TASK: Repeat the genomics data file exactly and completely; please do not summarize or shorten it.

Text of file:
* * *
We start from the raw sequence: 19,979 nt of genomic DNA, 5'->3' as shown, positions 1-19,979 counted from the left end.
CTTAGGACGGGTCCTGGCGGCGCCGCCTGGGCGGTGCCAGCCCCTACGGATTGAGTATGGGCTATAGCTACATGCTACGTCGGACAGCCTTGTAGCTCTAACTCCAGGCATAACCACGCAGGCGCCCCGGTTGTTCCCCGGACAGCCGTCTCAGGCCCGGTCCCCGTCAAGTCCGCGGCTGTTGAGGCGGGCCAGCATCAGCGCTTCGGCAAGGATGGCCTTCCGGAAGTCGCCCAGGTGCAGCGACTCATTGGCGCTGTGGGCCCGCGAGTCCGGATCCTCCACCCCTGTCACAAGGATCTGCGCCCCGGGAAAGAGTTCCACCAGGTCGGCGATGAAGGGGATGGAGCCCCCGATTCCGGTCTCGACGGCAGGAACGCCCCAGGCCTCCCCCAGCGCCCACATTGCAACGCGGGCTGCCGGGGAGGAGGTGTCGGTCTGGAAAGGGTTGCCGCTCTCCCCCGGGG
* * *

We start from the raw sequence: 19,979 nt of genomic DNA, 5'->3' as shown, positions 1-19,979 counted from the left end.
CTTAGGACGGGTCCTGGCGGCGCCGCCTGGGCGGTGCCAGCCCCTACGGATTGAGTATGGGCTATAGCTACATGCTACGTCGGACAGCCTTGTAGCTCTAACTCCAGGCATAACCACGCAGGCGCCCCGGTTGTTCCCCGGACAGCCGTCTCAGGCCCGGTCCCCGTCAAGTCCGCGGCTGTTGAGGCGGGCCAGCATCAGCGCTTCGGCAAGGATGGCCTTCCGGAAGTCGCCCAGGTGCAGCGACTCATTGGCGCTGTGGGCCCGCGAGTCCGGATCCTCCACCCCTGTCACAAGGATCTGCGCCCCGGGAAAGAGTTCCACCAGGTCGGCGATGAAGGGGATGGAGCCCCCGATTCCGGTCTCGACGGCAGGAACGCCCCAGGCCTCCCCCAGCGCCCACATTGCAACGCGGGCTGCCGGGGAGGAGGTGTCGGTCTGGAAAGGGTTGCCGCTCTCCCCCGGGG